Nearly 80pc of UK Security Professionals confess Stealing Corporate Information is Easy

One Identity study reveals lax password practices still plaguing UK enterprise

According to a recent study by One Identity, UK information security professionals said that stealing information from their organisations would be easy to do. In fact, of the 79 percent that said that taking sensitive information from their organisations would be easy to do, 11 percent confessed that they would take information if they were angry enough. This is despite the array of data protection regulations in place to prevent this kind of insider threat.

Further insight from the research suggests that 60 percent of UK organisations share passwords for privileged accounts, the most valuable of all accounts on a corporate network; and 30 percent professed to managing these passwords manually or through an Excel spreadsheet. Perhaps then, it should not be so alarming that information is seen as easily pilfered from an organisation.

“The fact of the matter is that organisations that fail to address basic Identity and Access Management and Privileged Account Management best practices may not only expose themselves to significant security risks, but also negatively impact business productivity,” said a spokesperson at One Identity. “This research should serve as a wake-up call to organisations to seek out ways to ensure, manage, and secure appropriate access across the entire organisation and user population – end users, third parties and administrators.”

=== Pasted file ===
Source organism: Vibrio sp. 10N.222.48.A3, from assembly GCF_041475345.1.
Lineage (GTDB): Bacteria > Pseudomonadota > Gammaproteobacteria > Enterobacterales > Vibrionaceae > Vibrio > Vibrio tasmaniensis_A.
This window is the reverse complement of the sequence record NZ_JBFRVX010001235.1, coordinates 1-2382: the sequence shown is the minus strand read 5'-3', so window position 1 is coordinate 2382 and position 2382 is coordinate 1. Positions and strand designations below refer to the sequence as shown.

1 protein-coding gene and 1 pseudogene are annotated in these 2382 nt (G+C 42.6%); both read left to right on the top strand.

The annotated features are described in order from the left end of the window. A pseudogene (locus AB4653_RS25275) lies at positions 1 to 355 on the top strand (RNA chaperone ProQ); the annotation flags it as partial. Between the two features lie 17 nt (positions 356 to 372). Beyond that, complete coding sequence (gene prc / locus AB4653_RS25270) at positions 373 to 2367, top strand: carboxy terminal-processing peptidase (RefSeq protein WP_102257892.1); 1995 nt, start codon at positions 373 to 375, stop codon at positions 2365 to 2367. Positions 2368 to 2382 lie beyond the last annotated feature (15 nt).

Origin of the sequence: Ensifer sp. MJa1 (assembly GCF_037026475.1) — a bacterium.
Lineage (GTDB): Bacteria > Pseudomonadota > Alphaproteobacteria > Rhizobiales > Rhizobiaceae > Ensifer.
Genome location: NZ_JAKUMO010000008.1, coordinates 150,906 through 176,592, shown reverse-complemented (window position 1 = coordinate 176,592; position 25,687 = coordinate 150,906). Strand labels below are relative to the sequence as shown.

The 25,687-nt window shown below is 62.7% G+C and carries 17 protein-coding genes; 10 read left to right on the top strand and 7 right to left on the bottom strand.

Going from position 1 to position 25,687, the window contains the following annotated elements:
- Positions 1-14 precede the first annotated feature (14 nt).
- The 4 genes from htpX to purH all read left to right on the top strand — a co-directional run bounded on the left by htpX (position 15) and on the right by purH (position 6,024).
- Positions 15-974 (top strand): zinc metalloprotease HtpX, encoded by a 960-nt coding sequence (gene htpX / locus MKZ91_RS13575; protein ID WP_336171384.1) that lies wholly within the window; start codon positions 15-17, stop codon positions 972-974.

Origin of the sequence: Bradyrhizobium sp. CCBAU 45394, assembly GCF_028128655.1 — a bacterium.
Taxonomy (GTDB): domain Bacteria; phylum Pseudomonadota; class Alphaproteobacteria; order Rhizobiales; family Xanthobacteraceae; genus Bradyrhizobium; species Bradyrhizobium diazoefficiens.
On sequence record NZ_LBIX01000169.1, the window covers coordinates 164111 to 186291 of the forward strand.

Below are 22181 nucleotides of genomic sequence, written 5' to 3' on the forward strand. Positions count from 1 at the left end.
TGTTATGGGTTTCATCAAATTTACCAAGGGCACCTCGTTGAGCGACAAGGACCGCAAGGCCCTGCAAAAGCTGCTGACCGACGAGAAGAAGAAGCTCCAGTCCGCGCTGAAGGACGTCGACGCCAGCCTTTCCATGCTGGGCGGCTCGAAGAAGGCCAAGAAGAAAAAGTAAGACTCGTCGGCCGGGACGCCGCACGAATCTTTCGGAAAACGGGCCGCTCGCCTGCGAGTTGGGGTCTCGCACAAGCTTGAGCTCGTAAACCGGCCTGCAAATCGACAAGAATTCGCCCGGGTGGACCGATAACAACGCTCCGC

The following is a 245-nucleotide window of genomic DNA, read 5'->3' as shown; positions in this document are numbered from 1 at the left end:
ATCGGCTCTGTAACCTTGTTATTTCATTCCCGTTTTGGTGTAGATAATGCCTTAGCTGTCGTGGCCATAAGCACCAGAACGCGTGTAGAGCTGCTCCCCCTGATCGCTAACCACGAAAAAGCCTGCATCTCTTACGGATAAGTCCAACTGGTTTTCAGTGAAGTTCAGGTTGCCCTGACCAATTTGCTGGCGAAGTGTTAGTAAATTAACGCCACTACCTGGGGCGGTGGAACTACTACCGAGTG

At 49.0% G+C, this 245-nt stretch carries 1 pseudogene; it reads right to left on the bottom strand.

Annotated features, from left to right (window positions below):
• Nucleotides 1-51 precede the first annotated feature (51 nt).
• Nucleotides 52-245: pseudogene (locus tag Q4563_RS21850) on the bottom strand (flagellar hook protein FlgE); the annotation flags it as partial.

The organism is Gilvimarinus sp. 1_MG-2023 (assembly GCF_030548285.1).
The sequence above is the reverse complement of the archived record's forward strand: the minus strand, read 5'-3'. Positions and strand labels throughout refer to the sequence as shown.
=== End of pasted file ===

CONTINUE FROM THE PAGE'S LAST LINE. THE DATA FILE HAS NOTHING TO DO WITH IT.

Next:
Paul Walker, Technical director at One Identity, suggests the following best practices to minimise password risk in an organisation:

* Resetting a privileged password after each time the account is accessed, and thereby restricting the sharing of administrative credentials;

* Immediately deprovisioning former user accounts;

* Quickly resetting user passwords to maintain user productivity; and

* Monitoring and logging identity activity.  

The larger the volume of poorly managed user and administrative accounts available to bad actors, the more damage can be done, such as data breaches and leakage, compliance violations and fines, loss of customer trust, and a tarnished brand. Therefore, adhering to these and other IAM and PAM best practices can greatly help organisations reduce the threat of security breaches and other risks due to inappropriate or unsanctioned user access.


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